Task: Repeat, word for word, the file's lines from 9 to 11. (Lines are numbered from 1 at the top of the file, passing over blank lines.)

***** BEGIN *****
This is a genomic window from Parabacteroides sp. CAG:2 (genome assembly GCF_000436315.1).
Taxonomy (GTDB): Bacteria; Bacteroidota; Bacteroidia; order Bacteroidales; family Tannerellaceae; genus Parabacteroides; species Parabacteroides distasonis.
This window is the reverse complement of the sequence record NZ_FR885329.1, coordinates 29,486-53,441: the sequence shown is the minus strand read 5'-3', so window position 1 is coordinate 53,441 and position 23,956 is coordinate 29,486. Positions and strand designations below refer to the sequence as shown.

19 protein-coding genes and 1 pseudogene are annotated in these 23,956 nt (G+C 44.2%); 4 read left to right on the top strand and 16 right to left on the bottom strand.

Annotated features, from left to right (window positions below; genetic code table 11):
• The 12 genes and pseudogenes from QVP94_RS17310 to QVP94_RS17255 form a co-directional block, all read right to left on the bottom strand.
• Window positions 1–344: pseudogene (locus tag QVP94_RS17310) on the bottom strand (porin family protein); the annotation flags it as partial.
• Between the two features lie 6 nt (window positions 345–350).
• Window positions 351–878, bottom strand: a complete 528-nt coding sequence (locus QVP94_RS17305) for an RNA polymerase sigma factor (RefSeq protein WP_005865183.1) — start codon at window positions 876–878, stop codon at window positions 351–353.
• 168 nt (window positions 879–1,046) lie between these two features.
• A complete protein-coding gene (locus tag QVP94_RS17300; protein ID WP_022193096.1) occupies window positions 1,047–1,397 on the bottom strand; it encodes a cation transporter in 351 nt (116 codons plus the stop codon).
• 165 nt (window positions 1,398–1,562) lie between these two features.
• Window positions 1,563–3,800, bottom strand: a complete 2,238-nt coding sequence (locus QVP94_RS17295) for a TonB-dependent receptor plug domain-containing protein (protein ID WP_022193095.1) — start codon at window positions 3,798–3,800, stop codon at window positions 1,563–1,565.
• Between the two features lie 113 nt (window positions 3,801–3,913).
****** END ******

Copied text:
• Window positions 351–878, bottom strand: a complete 528-nt coding sequence (locus QVP94_RS17305) for an RNA polymerase sigma factor (RefSeq protein WP_005865183.1) — start codon at window positions 876–878, stop codon at window positions 351–353.
• 168 nt (window positions 879–1,046) lie between these two features.
• A complete protein-coding gene (locus tag QVP94_RS17300; protein ID WP_022193096.1) occupies window positions 1,047–1,397 on the bottom strand; it encodes a cation transporter in 351 nt (116 codons plus the stop codon).